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Racing Into Winter’s Chill

Frostbite sailors find best sailing of the year

William Battle’s Flying Horses, left, rounds the windward mark ahead of the Cal 25 fleet in the Annapolis Yacht Club’s Frostbite Races.

Just as most sailors have hauled out their boats for the winter, the racing season is heating up for the most intrepid.
    The Frostbite Races, sponsored by Annapolis Yacht Club, kicked off the 2014-’15 winter sailing season Nov. 8 with a bang — actually an air horn. Some 98 sailboats entered the Sunday afternoon race, held just off the U.S. Naval Academy seawall. With crews of three to five people each, at least 400 sailors were out on the Severn River for the inaugural Frostbite.

Best Views of Annapolis Yacht Club Frostbite Races
Be along the Naval Academy seawall prior to the beginning of the start sequence at 1pm on Sundays.
    The starting line will be at the Triton Light on the Severn River or the Harford Light on Spa Creek, depending on wind direction. Look for the race committee’s flags and dozens of sailboats jockeying for position.
    The finish line is opposite the Annapolis Yacht Club, on the north side of the Spa Creek Bridge, with the first sailboats finishing about 2pm.

    “It’s the biggest turnout we’ve ever had,” said Bobby Frey, principal race officer for the AYC event. “We’re right up there at the top nationally in participation.”
    The Frostbites are really eight races within a race, with one-design competitions pitting boats of the same size, design and Performance Rating Handicap Formula. The eight classes race in staggered five-minute starts, from largest to smallest, starting with 40-foot or longer boats down to the Harbor 20 class.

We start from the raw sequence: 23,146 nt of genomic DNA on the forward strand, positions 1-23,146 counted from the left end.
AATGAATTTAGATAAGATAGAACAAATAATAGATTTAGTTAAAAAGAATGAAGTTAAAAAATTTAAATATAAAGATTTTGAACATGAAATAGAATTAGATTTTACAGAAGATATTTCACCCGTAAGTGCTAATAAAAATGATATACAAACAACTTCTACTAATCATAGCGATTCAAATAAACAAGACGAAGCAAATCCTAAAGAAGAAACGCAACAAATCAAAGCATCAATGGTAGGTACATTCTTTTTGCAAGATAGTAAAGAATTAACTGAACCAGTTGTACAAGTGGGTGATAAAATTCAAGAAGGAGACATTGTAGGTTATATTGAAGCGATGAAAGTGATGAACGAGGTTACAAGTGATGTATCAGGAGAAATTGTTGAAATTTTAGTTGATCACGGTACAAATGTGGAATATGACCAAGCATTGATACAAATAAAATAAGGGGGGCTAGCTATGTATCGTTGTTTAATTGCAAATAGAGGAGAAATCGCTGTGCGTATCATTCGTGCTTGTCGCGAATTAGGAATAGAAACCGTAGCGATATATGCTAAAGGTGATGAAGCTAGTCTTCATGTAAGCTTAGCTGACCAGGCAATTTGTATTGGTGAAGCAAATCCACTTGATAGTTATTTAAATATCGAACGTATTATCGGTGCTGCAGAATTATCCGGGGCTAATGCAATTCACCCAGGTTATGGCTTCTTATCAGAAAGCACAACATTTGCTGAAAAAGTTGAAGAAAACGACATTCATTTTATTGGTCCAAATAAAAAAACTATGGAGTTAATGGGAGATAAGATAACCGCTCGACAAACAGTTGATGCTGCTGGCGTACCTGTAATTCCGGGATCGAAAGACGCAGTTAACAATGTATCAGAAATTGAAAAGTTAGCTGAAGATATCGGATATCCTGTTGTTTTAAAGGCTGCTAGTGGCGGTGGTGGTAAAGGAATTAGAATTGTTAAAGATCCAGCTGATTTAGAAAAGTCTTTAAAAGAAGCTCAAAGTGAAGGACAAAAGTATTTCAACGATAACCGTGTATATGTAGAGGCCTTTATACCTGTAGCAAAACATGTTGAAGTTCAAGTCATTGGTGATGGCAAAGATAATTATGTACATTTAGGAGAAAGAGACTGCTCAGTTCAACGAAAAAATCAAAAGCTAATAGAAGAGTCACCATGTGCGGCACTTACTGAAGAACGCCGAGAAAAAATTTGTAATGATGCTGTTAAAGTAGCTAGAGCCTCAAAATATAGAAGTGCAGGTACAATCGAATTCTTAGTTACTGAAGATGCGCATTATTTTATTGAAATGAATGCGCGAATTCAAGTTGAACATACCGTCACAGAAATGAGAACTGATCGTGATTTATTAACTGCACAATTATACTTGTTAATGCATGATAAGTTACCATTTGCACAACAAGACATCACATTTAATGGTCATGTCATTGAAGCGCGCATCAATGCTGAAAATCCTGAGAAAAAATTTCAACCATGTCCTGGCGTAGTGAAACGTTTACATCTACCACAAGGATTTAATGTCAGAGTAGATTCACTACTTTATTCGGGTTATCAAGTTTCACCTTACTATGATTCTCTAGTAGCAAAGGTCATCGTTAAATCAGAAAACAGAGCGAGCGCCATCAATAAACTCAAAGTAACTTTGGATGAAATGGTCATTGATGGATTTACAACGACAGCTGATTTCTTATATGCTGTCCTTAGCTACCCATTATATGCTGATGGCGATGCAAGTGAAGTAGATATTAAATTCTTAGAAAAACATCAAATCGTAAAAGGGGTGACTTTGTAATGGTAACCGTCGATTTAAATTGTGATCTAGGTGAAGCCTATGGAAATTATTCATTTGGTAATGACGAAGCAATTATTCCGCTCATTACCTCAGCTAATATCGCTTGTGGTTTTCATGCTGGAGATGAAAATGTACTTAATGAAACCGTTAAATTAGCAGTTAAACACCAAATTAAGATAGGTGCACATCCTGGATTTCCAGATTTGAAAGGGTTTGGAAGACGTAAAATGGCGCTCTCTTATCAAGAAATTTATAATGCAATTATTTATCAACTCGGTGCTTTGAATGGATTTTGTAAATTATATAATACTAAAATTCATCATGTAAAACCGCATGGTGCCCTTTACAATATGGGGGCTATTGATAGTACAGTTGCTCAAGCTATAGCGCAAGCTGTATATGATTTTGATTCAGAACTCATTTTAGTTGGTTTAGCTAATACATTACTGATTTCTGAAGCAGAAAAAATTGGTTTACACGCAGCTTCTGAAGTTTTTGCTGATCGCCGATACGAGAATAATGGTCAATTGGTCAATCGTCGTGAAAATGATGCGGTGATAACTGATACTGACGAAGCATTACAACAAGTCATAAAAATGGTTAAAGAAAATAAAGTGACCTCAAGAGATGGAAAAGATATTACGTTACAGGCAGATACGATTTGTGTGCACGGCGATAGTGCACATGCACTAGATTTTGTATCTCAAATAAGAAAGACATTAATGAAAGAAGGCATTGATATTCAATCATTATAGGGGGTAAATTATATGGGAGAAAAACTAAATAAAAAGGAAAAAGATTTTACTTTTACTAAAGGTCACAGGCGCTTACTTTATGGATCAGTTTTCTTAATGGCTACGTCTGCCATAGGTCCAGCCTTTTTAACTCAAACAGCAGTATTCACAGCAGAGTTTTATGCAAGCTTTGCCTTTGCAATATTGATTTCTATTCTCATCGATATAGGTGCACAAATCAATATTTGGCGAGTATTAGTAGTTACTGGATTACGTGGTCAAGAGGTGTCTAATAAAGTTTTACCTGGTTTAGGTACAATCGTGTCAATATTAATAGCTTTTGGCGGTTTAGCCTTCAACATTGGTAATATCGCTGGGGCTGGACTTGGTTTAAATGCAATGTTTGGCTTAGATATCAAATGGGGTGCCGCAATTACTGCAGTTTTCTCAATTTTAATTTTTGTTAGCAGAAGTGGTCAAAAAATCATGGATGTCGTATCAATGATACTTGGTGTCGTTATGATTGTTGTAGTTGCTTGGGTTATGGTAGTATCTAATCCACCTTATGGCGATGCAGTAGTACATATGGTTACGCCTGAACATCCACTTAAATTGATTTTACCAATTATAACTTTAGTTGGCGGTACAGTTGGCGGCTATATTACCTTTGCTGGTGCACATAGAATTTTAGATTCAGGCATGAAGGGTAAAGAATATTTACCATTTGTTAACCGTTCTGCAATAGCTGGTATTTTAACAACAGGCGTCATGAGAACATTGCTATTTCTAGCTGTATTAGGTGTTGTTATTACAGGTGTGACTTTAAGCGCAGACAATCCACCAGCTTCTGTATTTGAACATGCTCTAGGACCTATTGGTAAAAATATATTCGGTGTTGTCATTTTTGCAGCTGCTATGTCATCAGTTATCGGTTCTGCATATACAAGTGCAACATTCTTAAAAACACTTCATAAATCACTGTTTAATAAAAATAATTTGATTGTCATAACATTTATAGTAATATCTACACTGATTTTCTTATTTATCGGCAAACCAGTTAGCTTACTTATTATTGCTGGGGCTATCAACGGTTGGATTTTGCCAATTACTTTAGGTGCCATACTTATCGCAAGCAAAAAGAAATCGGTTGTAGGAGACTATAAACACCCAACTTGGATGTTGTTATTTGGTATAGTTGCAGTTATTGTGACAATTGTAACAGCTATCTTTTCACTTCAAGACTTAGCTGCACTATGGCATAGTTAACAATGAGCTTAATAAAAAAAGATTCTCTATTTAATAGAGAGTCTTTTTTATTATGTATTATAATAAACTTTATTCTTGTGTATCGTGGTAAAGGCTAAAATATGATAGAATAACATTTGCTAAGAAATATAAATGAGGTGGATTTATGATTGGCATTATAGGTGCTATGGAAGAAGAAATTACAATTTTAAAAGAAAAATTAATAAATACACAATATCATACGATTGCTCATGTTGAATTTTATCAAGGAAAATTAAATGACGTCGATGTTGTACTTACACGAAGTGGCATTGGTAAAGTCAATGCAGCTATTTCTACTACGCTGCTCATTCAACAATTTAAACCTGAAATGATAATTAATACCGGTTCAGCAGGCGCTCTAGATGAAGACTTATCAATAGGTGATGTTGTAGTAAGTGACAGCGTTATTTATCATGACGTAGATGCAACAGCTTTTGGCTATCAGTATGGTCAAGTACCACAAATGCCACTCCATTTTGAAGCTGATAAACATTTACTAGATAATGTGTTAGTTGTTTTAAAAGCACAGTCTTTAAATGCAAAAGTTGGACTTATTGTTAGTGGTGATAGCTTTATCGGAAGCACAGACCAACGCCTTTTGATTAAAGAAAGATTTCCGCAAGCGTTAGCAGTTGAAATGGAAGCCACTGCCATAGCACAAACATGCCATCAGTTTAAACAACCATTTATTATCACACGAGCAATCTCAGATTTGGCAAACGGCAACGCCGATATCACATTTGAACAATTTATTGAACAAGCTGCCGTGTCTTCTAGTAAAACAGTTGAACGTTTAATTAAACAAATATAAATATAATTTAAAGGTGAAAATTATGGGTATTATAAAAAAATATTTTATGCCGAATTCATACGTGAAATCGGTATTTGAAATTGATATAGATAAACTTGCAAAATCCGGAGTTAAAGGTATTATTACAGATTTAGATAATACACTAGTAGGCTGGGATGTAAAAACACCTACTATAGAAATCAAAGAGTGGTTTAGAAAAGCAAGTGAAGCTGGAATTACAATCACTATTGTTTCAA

Races continue Sundays through December, culminating in the Hangover Bowl regatta January 1. Then the Frostbites take a short midwinter break before resuming February through late March. They are rarely called for weather, unless high winds or ice create conditions too risky. For safety, crews must remain in the cockpit and not use spinnakers or other tactics requiring them to be out on deck.
    Wind permitting, two races are held, racing up and down the Severn around buoys, with a warm-up break in between races for beer and chili dogs at the yacht club.
    “I just like the whole setup of it,” said Richard Hinds, skipper of the J105 Breakaway. “You have a short race, come in for lunch, and go right back out again. And Frostbite sailors don’t take things quite so seriously as they do the rest of the year.”
    Along with the chill, winter also brings great sailing conditions. Dependably brisk winds are often lacking during the drifting doldrums of July and August on the Bay.
    “For me, it’s the best sailing of the year,” said skipper Joe Krolak, wearing shorts in defiance of the 50-degree chill last Sunday. “It’s just you and the sailors out there. Without the kite [spinnaker] and other things to distract us, we can really focus on boat speed and tactics.”
    The Annapolis Yacht Club Frostbite series is the largest of several Bay area winter racing events, including the frostbite races held by Herrington Harbour, the Severn Sailing Association and the tiny Optimist dinghy and Laser class races (wetsuits required) off the Eastport Yacht Club.